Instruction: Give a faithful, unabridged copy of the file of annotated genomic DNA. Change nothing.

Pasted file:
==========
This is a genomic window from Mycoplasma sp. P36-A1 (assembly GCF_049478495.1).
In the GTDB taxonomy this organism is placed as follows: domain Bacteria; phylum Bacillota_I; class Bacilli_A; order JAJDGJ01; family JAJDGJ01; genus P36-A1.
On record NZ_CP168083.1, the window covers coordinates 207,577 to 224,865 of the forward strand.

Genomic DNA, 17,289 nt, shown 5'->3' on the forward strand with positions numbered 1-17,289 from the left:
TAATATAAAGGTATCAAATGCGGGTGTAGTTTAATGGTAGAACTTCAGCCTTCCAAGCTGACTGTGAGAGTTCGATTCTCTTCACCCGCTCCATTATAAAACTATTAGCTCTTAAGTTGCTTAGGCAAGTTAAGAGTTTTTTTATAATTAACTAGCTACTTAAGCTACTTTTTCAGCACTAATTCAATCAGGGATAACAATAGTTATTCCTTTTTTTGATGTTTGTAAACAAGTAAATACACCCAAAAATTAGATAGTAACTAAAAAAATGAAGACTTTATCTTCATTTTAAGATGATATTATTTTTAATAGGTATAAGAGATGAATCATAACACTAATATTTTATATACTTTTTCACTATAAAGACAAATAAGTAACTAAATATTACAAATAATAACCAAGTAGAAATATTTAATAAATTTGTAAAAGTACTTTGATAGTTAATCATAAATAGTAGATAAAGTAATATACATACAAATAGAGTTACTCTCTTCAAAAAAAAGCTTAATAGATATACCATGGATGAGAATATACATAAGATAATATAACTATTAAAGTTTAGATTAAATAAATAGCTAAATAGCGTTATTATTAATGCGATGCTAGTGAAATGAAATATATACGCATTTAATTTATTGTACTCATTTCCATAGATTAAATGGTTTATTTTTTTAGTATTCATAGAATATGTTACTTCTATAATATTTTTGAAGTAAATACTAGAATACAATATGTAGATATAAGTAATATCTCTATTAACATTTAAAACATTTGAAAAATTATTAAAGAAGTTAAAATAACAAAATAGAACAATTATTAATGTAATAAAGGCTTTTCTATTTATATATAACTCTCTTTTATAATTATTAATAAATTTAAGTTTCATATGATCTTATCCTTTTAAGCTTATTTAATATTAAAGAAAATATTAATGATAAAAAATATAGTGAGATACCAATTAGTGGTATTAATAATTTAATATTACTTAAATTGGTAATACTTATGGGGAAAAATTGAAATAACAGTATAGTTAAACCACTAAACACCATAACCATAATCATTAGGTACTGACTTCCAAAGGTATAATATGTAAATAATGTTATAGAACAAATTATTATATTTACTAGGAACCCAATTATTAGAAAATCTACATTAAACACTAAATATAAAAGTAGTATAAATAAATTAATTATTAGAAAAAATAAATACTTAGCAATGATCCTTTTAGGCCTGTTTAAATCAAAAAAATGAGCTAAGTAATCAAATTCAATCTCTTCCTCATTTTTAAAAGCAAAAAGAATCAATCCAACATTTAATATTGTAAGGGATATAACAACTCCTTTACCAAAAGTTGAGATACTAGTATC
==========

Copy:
This is a genomic window from Mycoplasma sp. P36-A1 (assembly GCF_049478495.1).
In the GTDB taxonomy this organism is placed as follows: domain Bacteria; phylum Bacillota_I; class Bacilli_A; order JAJDGJ01; family JAJDGJ01; genus P36-A1.
On record NZ_CP168083.1, the window covers coordinates 207,577 to 224,865 of the forward strand.

Genomic DNA, 17,289 nt, shown 5'->3' on the forward strand with positions numbered 1-17,289 from the left:
TAATATAAAGGTATCAAATGCGGGTGTAGTTTAATGGTAGAACTTCAGCCTTCCAAGCTGACTGTGAGAGTTCGATTCTCTTCACCCGCTCCATTATAAAACTATTAGCTCTTAAGTTGCTTAGGCAAGTTAAGAGTTTTTTTATAATTAACTAGCTACTTAAGCTACTTTTTCAGCACTAATTCAATCAGGGATAACAATAGTTATTCCTTTTTTTGATGTTTGTAAACAAGTAAATACACCCAAAAATTAGATAGTAACTAAAAAAATGAAGACTTTATCTTCATTTTAAGATGATATTATTTTTAATAGGTATAAGAGATGAATCATAACACTAATATTTTATATACTTTTTCACTATAAAGACAAATAAGTAACTAAATATTACAAATAATAACCAAGTAGAAATATTTAATAAATTTGTAAAAGTACTTTGATAGTTAATCATAAATAGTAGATAAAGTAATATACATACAAATAGAGTTACTCTCTTCAAAAAAAAGCTTAATAGATATACCATGGATGAGAATATACATAAGATAATATAACTATTAAAGTTTAGATTAAATAAATAGCTAAATAGCGTTATTATTAATGCGATGCTAGTGAAATGAAATATATACGCATTTAATTTATTGTACTCATTTCCATAGATTAAATGGTTTATTTTTTTAGTATTCATAGAATATGTTACTTCTATAATATTTTTGAAGTAAATACTAGAATACAATATGTAGATATAAGTAATATCTCTATTAACATTTAAAACATTTGAAAAATTATTAAAGAAGTTAAAATAACAAAATAGAACAATTATTAATGTAATAAAGGCTTTTCTATTTATATATAACTCTCTTTTATAATTATTAATAAATTTAAGTTTCATATGATCTTATCCTTTTAAGCTTATTTAATATTAAAGAAAATATTAATGATAAAAAATATAGTGAGATACCAATTAGTGGTATTAATAATTTAATATTACTTAAATTGGTAATACTTATGGGGAAAAATTGAAATAACAGTATAGTTAAACCACTAAACACCATAACCATAATCATTAGGTACTGACTTCCAAAGGTATAATATGTAAATAATGTTATAGAACAAATTATTATATTTACTAGGAACCCAATTATTAGAAAATCTACATTAAACACTAAATATAAAAGTAGTATAAATAAATTAATTATTAGAAAAAATAAATACTTAGCAATGATCCTTTTAGGCCTGTTTAAATCAAAAAAATGAGCTAAGTAATCAAATTCAATCTCTTCCTCATTTTTAAAAGCAAAAAGAATCAATCCAACATTTAATATTGTAAGGGATATAACAACTCCTTTACCAAAAGTTGAGATACTAGTATC